Melanoma brain metastasis (B-Met) carries a dismal prognosis, with a median survival of less than 6 months. Unfortunately, approximately 75% of patients with metastatic melanoma develop B-Mets during the course of their disease. There is no effective treatment and thus far there is no molecular marker(s) that can predict which primary tumors are most likely to progress to B-Met. Our preliminary data strongly support that melanoma B-Mets are not merely the terminal stage of a generally aggressive phenotype and that a B-Met-specific miRNA signature can be detected at the time the primary melanoma. We hypothesize that some of these miRNAs play a critical role in governing the molecular mechanisms responsible for the propagation and establishment of melanoma B-Met, including chemotaxis, adhesion, migration, and proliferation. First, B- Met associated miRNAs will be tested in vivo for their ability to modulate B-Met potential of melanoma cell lines. For the positie hits in the screen we will investigate the biological process and mechanism(s) by which they might contribute to melanoma B-Met. The results from our study will greatly advance the understanding of how miRNA modulate the metastatic process in general and why melanoma cells have a particular penchant for penetrating the blood brain barrier and proliferating in the neural microenvironment. Moreover, the identification of miRNAs and miRNA targets that actively participate in melanoma B-Met has the potential to reveal new avenues for treatment in patients for whom no viable approaches are currently available. In this study we will also evaluate the predictive capacity of the B-Met miRNA signature at the time of diagnosis in a prospective patient cohort. As novel, effective therapies with ability to penetrate the blood brain barrier are becoming available and being tested in the adjuvant setting (i.e. vemurafenib), having a signature with ability to predict B-met may become particularly useful for patient selection. Success from our application would satisfy NCI's goals in that 'improved prediction of clinical risk could help clinicians in communicating risk/benefit profiles for treatment options. (..) Insight into the biological basis for this stratification would be an important advance, with likel relevance to analogous lesions of several tissues'.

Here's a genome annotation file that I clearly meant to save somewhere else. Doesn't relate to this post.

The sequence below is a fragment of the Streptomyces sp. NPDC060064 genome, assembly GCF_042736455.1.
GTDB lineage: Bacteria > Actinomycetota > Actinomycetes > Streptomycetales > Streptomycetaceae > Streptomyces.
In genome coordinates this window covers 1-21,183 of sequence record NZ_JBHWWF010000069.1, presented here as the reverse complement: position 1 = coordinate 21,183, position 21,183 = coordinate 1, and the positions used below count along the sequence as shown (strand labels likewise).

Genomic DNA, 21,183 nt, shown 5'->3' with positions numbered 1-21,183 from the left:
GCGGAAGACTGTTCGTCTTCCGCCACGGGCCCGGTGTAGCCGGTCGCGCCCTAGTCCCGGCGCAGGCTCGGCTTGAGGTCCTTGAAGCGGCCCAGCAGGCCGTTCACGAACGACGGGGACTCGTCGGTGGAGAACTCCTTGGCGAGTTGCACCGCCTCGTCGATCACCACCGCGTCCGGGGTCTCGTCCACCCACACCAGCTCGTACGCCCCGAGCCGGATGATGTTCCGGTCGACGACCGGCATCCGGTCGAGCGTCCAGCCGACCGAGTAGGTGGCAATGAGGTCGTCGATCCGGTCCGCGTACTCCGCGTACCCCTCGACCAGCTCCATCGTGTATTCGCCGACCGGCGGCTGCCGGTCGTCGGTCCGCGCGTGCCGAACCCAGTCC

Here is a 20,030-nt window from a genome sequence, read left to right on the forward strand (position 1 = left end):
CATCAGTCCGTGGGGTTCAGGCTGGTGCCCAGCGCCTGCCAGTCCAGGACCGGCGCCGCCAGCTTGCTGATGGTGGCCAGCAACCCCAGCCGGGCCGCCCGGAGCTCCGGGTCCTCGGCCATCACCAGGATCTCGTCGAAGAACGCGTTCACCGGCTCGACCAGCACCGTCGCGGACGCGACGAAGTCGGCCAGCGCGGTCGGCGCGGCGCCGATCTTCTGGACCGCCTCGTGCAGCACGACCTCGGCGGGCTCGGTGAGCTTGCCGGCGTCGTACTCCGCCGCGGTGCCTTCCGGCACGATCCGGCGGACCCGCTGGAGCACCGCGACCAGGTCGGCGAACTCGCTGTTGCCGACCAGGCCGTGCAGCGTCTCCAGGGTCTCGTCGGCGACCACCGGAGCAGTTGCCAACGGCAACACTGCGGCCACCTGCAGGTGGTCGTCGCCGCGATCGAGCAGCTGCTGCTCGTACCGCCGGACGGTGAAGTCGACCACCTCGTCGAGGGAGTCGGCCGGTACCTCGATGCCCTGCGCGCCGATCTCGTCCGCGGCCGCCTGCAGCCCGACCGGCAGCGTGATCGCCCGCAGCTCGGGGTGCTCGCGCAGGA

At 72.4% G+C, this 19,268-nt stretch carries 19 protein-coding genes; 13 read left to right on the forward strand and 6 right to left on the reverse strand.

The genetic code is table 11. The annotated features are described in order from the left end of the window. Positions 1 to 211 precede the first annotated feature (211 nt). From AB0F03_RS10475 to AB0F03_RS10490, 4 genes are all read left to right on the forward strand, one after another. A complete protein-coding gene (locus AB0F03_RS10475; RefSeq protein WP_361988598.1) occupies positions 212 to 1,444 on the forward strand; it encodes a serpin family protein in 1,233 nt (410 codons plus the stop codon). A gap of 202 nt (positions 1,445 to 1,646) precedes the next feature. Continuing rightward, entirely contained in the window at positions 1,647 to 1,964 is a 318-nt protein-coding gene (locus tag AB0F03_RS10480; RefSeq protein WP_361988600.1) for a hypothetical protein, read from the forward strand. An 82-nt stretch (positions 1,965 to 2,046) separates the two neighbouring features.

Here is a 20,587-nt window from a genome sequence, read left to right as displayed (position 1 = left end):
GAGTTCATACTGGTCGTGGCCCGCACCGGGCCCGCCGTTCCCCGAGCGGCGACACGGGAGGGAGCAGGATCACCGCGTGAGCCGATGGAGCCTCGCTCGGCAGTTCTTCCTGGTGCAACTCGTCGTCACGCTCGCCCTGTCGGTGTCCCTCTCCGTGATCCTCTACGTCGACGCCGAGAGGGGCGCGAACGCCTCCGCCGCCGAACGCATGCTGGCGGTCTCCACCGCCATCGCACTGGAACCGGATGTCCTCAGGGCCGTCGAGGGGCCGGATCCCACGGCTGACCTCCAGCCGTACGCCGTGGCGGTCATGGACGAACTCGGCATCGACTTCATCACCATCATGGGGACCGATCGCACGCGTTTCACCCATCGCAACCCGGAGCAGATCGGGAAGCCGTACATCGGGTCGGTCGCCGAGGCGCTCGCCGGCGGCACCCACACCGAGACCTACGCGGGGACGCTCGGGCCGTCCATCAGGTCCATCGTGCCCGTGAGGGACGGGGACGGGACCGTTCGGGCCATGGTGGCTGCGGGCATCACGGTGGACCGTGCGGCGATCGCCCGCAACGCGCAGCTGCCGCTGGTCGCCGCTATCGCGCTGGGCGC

Public Health Relevance

Identification of miRNAs and miRNA targets that actively participate in melanoma B-Met has the potential to reveal new avenues for treatment in patients for whom no viable approaches are currently available. A signature with ability to predict B-met would allow selection of patients who could benefit most from increased surveillance or adjuvant therapy.

National Institute of Health (NIH)
National Cancer Institute (NCI)
Research Project (R01)
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Tumor Progression and Metastasis Study Section (TPM)
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Ault, Grace S
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New York University
Schools of Medicine
New York
United States
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